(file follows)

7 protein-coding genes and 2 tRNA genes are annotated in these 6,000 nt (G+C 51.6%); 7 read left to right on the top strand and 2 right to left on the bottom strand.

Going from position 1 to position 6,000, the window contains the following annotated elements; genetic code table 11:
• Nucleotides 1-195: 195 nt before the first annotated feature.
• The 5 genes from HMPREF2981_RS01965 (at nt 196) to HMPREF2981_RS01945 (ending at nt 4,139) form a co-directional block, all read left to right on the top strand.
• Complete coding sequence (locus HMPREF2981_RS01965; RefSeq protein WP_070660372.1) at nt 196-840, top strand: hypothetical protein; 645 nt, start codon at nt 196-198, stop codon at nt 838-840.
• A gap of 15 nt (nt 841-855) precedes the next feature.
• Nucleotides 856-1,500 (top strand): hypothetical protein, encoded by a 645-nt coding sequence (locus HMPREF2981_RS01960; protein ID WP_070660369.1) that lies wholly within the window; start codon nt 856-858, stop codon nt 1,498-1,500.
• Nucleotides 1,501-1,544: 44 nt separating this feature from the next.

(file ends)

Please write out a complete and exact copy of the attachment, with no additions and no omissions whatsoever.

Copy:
7 protein-coding genes and 2 tRNA genes are annotated in these 6,000 nt (G+C 51.6%); 7 read left to right on the top strand and 2 right to left on the bottom strand.

Going from position 1 to position 6,000, the window contains the following annotated elements; genetic code table 11:
• Nucleotides 1-195: 195 nt before the first annotated feature.
• The 5 genes from HMPREF2981_RS01965 (at nt 196) to HMPREF2981_RS01945 (ending at nt 4,139) form a co-directional block, all read left to right on the top strand.
• Complete coding sequence (locus HMPREF2981_RS01965; RefSeq protein WP_070660372.1) at nt 196-840, top strand: hypothetical protein; 645 nt, start codon at nt 196-198, stop codon at nt 838-840.
• A gap of 15 nt (nt 841-855) precedes the next feature.
• Nucleotides 856-1,500 (top strand): hypothetical protein, encoded by a 645-nt coding sequence (locus HMPREF2981_RS01960; protein ID WP_070660369.1) that lies wholly within the window; start codon nt 856-858, stop codon nt 1,498-1,500.
• Nucleotides 1,501-1,544: 44 nt separating this feature from the next.